Thursday, October 1, 2009
Blinded by the Dark
BEWARE THE HUNGRY GHOST. My old friend Peter Georgelos tells me of a Buddhist image of the insatiable wandering mouth. It's something that seems more present than ever in our spiritless modern world. I've always found it so compelling that Kennedy chose space as the key to new human frontiers -- a vast black emptiness. I suspect all our answers reside inside of us.
Todays drawing is built from the new 'Cashmere' special edition toilet paper. Special edition to raise awareness in the fight against breast cancer. Not to be a negative nelly but I've had it up to here with ribbons and the co-opting of the unarguable cause (Nick Craine! how can you possibly disagree with this!?). It seems that most charities exist to perpetuate their own existence. Take the magazine fundraiser at my kid's school. Once a year an army of children sign up their grand parents and neighbors for countless subscriptions to Reader's Digest, Chatelaine, Macleans etc. in a veiled campaign to raise money for the school. Meanwhile a year down the road the magazine people begin their own campaign with their new database of names and addresses and systematically start selling renewals with no thought of the school children. Just another example of an aspect of our society that is self governing consumerism. 'Let's use the kids to achieve our bottom line'. I know I'm oversimplifying things and yes I'm all for sincere efforts to create awareness and find solutions and cures.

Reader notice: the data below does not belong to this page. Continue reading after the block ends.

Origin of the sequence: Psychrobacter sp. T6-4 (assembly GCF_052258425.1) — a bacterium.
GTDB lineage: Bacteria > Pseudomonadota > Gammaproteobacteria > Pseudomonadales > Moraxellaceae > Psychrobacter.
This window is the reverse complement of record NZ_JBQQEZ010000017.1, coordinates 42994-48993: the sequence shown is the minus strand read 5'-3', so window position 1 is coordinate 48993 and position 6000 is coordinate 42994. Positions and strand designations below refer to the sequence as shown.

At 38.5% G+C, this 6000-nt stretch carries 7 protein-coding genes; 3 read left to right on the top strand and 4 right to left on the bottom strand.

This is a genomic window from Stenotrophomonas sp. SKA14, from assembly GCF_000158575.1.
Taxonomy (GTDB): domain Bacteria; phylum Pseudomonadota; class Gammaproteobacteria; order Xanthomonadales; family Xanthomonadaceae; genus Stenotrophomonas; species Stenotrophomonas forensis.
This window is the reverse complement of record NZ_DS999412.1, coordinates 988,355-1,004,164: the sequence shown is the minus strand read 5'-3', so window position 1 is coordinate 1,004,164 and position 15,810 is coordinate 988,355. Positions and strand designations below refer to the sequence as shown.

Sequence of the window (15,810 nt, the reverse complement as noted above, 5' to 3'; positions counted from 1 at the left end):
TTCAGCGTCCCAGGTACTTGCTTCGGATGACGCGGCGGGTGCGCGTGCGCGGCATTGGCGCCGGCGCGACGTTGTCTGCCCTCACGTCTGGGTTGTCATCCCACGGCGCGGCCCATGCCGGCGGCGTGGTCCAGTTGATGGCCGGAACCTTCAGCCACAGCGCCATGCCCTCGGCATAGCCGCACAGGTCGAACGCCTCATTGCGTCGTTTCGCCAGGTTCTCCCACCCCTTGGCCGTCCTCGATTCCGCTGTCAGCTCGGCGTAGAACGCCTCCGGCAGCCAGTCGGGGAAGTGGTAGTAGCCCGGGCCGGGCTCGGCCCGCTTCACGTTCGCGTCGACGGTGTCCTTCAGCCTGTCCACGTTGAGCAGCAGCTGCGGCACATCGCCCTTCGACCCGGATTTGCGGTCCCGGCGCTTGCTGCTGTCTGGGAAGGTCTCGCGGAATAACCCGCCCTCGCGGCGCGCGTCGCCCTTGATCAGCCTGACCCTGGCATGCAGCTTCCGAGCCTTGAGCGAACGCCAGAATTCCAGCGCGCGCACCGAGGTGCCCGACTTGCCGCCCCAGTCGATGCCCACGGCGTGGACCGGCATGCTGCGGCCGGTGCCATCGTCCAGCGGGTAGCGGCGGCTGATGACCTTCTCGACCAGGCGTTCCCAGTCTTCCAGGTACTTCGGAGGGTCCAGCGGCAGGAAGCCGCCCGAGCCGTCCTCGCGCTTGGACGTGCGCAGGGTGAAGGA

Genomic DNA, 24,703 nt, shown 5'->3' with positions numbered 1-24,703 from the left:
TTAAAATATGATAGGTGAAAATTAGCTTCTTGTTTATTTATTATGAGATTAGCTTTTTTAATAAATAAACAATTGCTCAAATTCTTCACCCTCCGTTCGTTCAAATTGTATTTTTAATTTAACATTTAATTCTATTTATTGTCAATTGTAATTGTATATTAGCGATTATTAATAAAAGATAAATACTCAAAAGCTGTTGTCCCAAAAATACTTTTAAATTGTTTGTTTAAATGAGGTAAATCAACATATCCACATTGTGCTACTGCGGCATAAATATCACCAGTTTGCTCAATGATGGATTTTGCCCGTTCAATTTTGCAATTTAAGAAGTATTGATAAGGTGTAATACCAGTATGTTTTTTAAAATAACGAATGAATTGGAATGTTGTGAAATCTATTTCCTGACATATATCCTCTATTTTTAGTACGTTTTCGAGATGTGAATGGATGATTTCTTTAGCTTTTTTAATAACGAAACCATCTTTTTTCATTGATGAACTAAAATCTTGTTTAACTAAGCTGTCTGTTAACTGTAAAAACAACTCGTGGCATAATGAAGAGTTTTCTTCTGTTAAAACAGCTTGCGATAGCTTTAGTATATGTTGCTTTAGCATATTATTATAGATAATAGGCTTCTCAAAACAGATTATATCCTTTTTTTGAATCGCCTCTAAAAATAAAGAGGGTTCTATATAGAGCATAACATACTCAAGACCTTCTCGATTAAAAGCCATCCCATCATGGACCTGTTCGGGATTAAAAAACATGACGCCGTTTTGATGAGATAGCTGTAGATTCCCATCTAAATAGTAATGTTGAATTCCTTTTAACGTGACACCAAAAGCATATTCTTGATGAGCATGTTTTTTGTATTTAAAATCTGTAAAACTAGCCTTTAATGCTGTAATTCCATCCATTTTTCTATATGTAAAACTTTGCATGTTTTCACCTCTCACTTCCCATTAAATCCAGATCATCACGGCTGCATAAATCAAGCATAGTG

My request is this. Could we please stop co-opting causes to borrow their empathetic capital? Otherwise we are merely wiping our asses with good intentions and continuing to live in the void, our lives unexamined.
Incidentally, the company that creates this product (Kimberly-Clark) uses vast amounts of paper each year to meet consumer demand, and more than 2.5 million tons of this paper is composed of virgin tree fiber. The company is guilty of sourcing from endangered forests and emitting toxic substances such as mercury and dioxin that have devastating effects on the environment and human health. One Kimberly-Clark plant in Washington emitted 26 pounds of mercury into state waterways in the year 2000 alone.